Book Review: Sapphire Skies by Belinda Alexandra

Sapphire Skies
Title: Sapphire Skies
Author: Belinda Alexandra
Social Media: Facebook and Twitter
Publisher: HarperCollins Publishers
Rating: 4 out of 5 stars
Format and Price: eBook at $12.99

About The Author:
Belinda Alexandra has been published to wide acclaim in Australia and internationally. She is the daughter of a Russian mother and an Australian father and has been an intrepid traveller since her youth. Her love of other cultures is matched by her passion for her home country, Australia, where she is a volunteer carer for the NSW Wildlife Information Rescue and Education Service (WIRES).
Belinda is also an ambassador for the World League for the Protection of Animals (Australia) and lives in Sydney with her husband, Mauro, and a menagerie of adored pets.

About The Book:
A love bigger than a war. A beautiful woman lost. A mystery unsolved … until now.
2000: The wreckage of a downed WWII fighter plane is discovered in the forests near Russia’s Ukrainian border. The aircraft belonged to Natalya Azarova, ace pilot and pin-up girl for Soviet propaganda, but the question of her fate remains unanswered. Was she a German spy who faked her own death, as the Kremlin claims? Her lover, Valentin Orlov, now a highly-decorated general, refuses to believe it.
Lily, a young Australian woman, has moved to Moscow to escape from tragedy. She becomes fascinated by the story of Natalya, and when she meets an elderly woman who claims to know the truth behind the rumours, Lily is drawn deeper into the mystery.
From the pomp and purges of Stalin’s Russia through the horrors of war and beyond – secrets and lies, enduring love and terrible betrayal, sacrifice and redemption all combine in this sweeping saga from Belinda Alexandra

Aspects I Enjoyed:
~Choice of Topic: As I have previously stated, I have a big interest in history (especially Revolutionary History) and Russian History is a topic I enjoy immensely. I loved hearing a fictional account of “The Night Witches” and mechanics, there are far too many historical fiction novels of World War Two where the female main character is nurse (not that there is a problem with the nursing profession, in fact coming from a family of nurses, I have a high respect for it), however it’s good see a different perspective and see an expansion on the acceptable roles for women in History.

~Excellent Choice of Narrative Elements: The plot is good (however the pacing was slower than I would have preferred), there are multiple points of view (after all war effects lots of people and can have a different effect on different people), the author has clearly done lots of research on the cult of Stalin and the Auschwitz concentration camp, but even though it’s depressing at times, the characters are interesting and engaging.

~Tearjerker: Be prepared to read this with a box of tissues, Belinda Alexandra know exactly how to pull on those heart-strings, especially with regards to the large stray animal population around Moscow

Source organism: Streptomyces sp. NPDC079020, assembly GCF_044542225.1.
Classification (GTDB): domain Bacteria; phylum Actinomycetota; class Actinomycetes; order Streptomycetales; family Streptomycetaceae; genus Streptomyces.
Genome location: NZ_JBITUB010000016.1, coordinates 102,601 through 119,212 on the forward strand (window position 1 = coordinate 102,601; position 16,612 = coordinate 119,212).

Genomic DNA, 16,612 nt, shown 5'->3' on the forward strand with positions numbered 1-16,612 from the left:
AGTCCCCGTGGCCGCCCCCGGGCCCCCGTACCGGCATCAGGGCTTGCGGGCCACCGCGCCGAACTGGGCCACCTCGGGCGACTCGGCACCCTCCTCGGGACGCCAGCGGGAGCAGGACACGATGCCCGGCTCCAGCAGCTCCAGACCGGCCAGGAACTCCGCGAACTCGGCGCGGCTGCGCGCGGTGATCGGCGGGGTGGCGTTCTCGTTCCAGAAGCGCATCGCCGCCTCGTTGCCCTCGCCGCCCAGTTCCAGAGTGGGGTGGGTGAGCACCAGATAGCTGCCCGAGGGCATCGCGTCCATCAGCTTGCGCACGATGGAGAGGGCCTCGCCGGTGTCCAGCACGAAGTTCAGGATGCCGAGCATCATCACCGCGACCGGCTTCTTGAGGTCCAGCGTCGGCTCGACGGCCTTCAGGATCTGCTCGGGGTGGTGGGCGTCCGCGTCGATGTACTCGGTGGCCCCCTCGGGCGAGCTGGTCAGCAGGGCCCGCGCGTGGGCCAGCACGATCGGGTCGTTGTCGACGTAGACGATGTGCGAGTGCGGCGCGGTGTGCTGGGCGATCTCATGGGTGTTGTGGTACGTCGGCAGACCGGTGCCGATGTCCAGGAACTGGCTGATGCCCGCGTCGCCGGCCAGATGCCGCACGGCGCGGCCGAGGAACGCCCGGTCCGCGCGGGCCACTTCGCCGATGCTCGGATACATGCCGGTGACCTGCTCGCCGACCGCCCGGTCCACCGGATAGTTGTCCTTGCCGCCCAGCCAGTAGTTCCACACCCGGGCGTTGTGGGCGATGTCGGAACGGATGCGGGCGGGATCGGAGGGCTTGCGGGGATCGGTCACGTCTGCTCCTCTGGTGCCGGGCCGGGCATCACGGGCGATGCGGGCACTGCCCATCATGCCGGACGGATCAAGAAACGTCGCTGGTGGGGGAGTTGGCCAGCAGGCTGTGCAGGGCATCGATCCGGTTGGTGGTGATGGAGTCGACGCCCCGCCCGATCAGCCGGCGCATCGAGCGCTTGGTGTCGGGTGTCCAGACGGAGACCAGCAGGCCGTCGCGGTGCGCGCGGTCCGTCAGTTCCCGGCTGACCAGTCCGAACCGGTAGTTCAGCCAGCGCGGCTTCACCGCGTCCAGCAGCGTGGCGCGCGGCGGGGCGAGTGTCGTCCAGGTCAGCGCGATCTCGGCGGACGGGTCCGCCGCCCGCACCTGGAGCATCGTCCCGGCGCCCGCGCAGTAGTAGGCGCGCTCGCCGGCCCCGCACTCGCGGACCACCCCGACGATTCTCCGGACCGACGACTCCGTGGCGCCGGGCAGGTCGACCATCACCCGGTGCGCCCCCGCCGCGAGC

Aspects I Had Problems With:
~Token Romance: One of the reasons Lily takes the job in Russia and agrees to move there is to get away from Australia for a while, the reason she wants to get away from her home-town and Australia for a while is because her childhood-friend and fiancé died of a brain tumor before they were able to get married. Now, the loss and grieving process in this novel is taken seriously and written well, however there is a small Romantic sub-plot involved. Lily works full-time at her job in Russia, helps out at her local animal shelter and helps take in stray animals, also adopts an elderly lady and manages to take care of her (with the help of her friend, so she’s not doing all of this by herself). As far as I’m concerned, Lily does not have time for a love-life (which could have been on purpose and is completely understandable).

I understand that a lot of readers won’t have problems with this romance sub-plot, after all a couple of the over arching themes are that the ones we love are always apart of us and how we can’t allow misery and pain to define us or prevent us from living our lives. Those are good themes and completely in tune with the Russian culture of survival against the odds, however I felt that the sub-plot that was shoe-horned in. Dr Luka was important to the plot, but the novel wouldn’t be any different if Lily and him weren’t dating, I felt that the romantic sub-plot didn’t add anything to the overall narrative and the novel was interesting and engaging enough without it.

Overall, a great historical fictional novel by a talented Australian author, I highly recommend it, even if the plot and pacing are a little slow, it all comes together in the end.

AWWC 2016

5 comments

    • Thank you for stopping by, I really appreciate the comment, especially since I know how busy you are (I don’t know how you manage to get to get through all those books in a month) 🙂

      • You’re welcome! And you’re really sweet to understand! I’m sorry I’m not able to visit as much as I want to, but I’m slowly working on it. Wouldn’t want to miss out on your reviews 🙂
        I’ve always admired your taste in books and your way of writing reviews.

      • Thank you, that’s so sweet, but don’t worry too much about it, I’m honestly super surprised every time someone comments 🙂

      • That’s really sweet of you and I know that​ by saying that you’re being humble. you have a lovely blog and I, for one, love visiting your blog and reading your posts 🙂

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